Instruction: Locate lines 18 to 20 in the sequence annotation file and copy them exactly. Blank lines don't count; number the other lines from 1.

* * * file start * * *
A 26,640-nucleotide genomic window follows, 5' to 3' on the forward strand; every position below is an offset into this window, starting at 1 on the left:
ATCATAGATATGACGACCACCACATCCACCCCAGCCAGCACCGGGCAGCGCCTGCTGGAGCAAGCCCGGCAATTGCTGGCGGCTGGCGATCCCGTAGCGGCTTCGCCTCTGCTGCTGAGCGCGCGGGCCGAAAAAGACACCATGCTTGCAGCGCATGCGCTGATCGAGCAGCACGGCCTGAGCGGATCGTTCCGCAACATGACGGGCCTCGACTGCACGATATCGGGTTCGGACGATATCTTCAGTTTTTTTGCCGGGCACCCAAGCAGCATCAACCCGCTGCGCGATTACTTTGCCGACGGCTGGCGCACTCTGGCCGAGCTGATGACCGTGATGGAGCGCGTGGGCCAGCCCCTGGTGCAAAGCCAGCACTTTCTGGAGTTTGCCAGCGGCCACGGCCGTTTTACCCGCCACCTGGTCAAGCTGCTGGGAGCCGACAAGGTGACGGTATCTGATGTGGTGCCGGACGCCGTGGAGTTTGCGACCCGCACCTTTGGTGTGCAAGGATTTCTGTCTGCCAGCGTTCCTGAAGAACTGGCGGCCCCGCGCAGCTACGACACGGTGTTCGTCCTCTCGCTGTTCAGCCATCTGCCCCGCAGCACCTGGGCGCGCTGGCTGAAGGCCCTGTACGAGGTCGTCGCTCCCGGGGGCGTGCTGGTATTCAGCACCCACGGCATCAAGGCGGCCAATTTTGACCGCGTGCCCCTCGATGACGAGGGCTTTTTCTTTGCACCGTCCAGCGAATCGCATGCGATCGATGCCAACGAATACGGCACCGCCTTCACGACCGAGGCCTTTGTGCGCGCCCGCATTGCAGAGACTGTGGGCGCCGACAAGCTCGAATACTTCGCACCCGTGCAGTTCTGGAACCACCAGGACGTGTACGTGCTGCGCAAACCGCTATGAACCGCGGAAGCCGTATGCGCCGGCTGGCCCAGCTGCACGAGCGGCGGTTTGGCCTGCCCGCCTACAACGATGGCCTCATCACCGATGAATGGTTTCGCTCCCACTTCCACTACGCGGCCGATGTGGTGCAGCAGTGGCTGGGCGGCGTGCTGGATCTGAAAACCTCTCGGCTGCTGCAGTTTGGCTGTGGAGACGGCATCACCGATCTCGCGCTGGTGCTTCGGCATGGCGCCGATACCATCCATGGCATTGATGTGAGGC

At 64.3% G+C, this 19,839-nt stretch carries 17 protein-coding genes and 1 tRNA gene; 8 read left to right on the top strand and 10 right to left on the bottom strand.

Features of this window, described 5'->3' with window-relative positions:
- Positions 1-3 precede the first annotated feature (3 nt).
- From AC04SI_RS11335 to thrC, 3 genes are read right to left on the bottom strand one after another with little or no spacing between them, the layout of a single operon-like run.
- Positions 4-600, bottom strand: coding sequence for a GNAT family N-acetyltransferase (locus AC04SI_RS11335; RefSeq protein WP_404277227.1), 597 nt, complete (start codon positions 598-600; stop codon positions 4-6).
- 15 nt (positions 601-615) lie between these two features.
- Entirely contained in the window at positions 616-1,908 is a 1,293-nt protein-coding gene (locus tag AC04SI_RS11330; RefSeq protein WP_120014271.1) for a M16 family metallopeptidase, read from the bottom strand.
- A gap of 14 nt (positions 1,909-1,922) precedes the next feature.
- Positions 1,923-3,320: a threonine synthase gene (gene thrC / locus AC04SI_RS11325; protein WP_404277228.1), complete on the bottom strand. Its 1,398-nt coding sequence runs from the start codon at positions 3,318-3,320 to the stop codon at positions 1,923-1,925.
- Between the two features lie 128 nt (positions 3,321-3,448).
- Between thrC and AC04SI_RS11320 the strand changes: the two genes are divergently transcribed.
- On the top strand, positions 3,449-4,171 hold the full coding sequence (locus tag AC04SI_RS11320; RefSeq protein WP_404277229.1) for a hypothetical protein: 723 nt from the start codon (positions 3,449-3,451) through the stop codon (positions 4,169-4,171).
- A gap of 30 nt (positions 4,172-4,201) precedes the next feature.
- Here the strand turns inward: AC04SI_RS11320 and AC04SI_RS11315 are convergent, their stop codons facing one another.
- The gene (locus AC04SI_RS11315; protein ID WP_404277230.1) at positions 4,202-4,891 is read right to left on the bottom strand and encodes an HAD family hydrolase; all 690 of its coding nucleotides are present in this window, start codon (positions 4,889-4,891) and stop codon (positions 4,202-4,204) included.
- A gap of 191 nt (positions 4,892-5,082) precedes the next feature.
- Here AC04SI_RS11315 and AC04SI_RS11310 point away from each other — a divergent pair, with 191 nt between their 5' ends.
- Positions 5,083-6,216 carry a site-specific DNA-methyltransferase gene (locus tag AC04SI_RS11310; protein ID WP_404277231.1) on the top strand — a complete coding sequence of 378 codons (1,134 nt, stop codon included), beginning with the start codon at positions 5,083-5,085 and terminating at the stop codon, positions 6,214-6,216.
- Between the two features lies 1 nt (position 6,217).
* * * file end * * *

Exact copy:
- A gap of 191 nt (positions 4,892-5,082) precedes the next feature.
- Here AC04SI_RS11315 and AC04SI_RS11310 point away from each other — a divergent pair, with 191 nt between their 5' ends.
- Positions 5,083-6,216 carry a site-specific DNA-methyltransferase gene (locus tag AC04SI_RS11310; protein ID WP_404277231.1) on the top strand — a complete coding sequence of 378 codons (1,134 nt, stop codon included), beginning with the start codon at positions 5,083-5,085 and terminating at the stop codon, positions 6,214-6,216.